China's reform, oriented towards market forces and a vigorous economy, is nine years old. Its development, though not all smooth, is still encouraging. In the first eight years of reform, GNP, state revenue and per-capita income all doubled, and more progress was made in 1987. Total grain output is expected to reach 400 million tons, second only to the record year of 1984; total industrial output value is estimated to have grown by 14 percent; heavy and light industries were kept in balance. Foreign trade and finances turned out better than expected. (Beijing Review will publish the State Statistical Bureau's estimated 1987 figures in issue No. 2).
Inflation has become a problem. however. Price rises have continued at an annual rate of 6-8percent for the last three years, especially in the 29 large and medium-sized cities including Beijing and Shanghai. For a while last July price rises moved into double digits (10 percent). People worry that unless price rises are checked, the benefit from the reform will be cancelled out. The government has adopted some emergency measures to remedy this. Pork. eggs and sugar have been rationed in the state stores.
Price rises point to economic instability, resulting mainly from excessive demand. Inordinate investment in capital construction, consumption outstripping production and excessive money supply have remained uncorrected for a number of years. These problems arose from inadequate reform rather than from the reform itself. That is the economic regulatory mechanisms which are to be established through the reform are incomplete, still ineffective or as yet untried.
This year, the Chinese government will stabilize the economy and deepen the reform. It will focus on strengthening macroeconomic control, establishing enterprise management mechanisms and developing the socialist market system. While controlling demand, it will increase supply. It will ensure an appropriate and steady economic growth and strive to improve product quality and economic returns.
This year the government, will curtail credit and keep the money supply under strict control. In coordination with the reforms in planning, finance, material supply and foreign trade, China will establish mechanisms for regulating the macro-economy. It will first use funds and materials for the budgeted and key projects. It will firmly cut down the number of non-budgeted and unnecessary projects. The state will also control the retail price index keep financial deficits at levels below last year's, and ensure a better foreign exchange balance than last year.
Meanwhile, according to the 13th Party Congress' plan, China will press ahead with political restructuring, separate Party from government functions, and reform government organizations. The State Council will submit the central government's plan for reform to the Seventh National People's Congress session to be held in March for approval. This move will change the government's economic management functions: taking a step away from direct control of enterprises and towards indirect control mainly through economic and legislative means.
Invigorating enterprises, especially the large key enterprises, in line with the principle of separating ownership from management power, is the linchpin of economic structural reform Over the last nine years, enterprises, as independent commodity producers, have been given autonomy. In the past two years, many enterprises have implemented the contract responsibility system and an element of competition has been introduced. Enterprises have been allowed to keep more of any increased profits, and to reward hard work with more pay. Enterprises now have money and a greater ability to develop and renovate.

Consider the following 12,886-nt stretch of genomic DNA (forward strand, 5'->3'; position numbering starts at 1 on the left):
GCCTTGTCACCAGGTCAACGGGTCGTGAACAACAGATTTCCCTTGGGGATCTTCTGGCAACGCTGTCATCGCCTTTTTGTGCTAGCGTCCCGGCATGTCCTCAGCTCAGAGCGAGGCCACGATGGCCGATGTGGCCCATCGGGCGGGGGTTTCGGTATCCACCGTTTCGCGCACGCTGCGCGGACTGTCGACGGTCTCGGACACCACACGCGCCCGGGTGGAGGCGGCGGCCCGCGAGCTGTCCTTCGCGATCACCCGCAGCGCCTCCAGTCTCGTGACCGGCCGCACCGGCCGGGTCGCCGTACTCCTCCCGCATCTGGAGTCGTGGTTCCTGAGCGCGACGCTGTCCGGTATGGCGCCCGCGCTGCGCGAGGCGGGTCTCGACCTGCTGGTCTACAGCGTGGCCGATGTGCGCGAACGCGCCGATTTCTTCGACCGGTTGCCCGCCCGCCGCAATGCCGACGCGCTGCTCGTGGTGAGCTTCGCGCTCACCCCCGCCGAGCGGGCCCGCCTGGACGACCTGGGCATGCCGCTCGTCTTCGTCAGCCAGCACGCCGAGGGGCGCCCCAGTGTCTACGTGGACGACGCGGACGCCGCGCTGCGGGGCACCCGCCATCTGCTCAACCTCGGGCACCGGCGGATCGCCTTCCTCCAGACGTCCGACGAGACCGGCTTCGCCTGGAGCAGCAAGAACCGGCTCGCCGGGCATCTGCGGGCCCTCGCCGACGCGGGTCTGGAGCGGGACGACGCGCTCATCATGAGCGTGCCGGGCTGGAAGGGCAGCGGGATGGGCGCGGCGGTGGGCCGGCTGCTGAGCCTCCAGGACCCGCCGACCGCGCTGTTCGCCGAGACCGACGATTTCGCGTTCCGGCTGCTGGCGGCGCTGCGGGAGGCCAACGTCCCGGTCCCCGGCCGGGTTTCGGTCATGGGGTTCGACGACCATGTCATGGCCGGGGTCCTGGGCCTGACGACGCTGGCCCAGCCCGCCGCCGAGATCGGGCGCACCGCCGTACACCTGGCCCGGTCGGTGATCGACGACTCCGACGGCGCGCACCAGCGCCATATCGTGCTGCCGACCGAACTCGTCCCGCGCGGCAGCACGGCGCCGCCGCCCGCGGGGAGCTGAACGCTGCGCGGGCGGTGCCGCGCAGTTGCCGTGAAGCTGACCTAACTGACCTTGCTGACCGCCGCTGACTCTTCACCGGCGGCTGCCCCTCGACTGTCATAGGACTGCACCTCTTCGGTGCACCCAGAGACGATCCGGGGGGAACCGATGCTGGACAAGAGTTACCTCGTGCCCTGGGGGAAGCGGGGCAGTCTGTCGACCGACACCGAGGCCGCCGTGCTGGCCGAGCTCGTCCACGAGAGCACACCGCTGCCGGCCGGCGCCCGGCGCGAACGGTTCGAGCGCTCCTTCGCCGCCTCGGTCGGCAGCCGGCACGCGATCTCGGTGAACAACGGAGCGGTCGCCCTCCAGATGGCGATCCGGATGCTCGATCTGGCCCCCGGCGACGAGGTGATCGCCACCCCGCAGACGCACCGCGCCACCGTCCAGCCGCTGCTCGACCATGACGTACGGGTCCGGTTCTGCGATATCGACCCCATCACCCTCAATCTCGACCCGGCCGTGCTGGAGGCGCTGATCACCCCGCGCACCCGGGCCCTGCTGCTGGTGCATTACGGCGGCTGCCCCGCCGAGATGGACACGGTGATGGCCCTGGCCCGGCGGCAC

However, some problems have arisen. For example, many enterprises failed to comply with the state's rule that enterprises should spend 60 percent of their operational funds on production and the rest on welfare and bonuses, and have instead spent most of the money on welfare and bonuses, resulting in a further expansion of consumption funds.
Taking advantage of relaxed controls, some enterprises raised prices without authorization. Some enterprises, which monopolize the production of commodities in short supply, joined lawless retailers in speculation to disrupt the market and harm the consumers' interests.
All this points are to the urgency of establishing a mechanism for enterprises to regulate themselves and relevant legal apparatus. It is expected that such legislation will be laid down in the Enterprise Law to be discussed and approved by the National People's Congress in March this year. Laws and regulations on economic associations, private enterprise and restrictions on and punishment of jeopardizing monopoly are also being drafted.
Extending markets under the guidance of the state plan is essential for vitalizing the enterprises and developing the socialist commodity economy. In the past few years, the consumer goods and capital goods market have expanded and spread across the country. Meanwhile, the capital, labour, technology, information and real estate markets are quickened. When this happens, it will promote goods production and circulation, improve economic results, and help readjust the current irrational pricing system. However, for important and scarce commodities and labour, prices must still come under state control to guard against illegal activities such as speculation. Only in this way can an environment be created for enterprises to compete on an equal footing, thus working out a system where the superior is promoted and the inferior eliminated.
In view of the fact that changes in price are inevitable, the state will attempt to readjust income in line with changes in prices, so as to prevent any drop in the standard of living. Rather, living standards should gradually be improved with economic development. This is important for winning the people's support and reducing resistance to reform.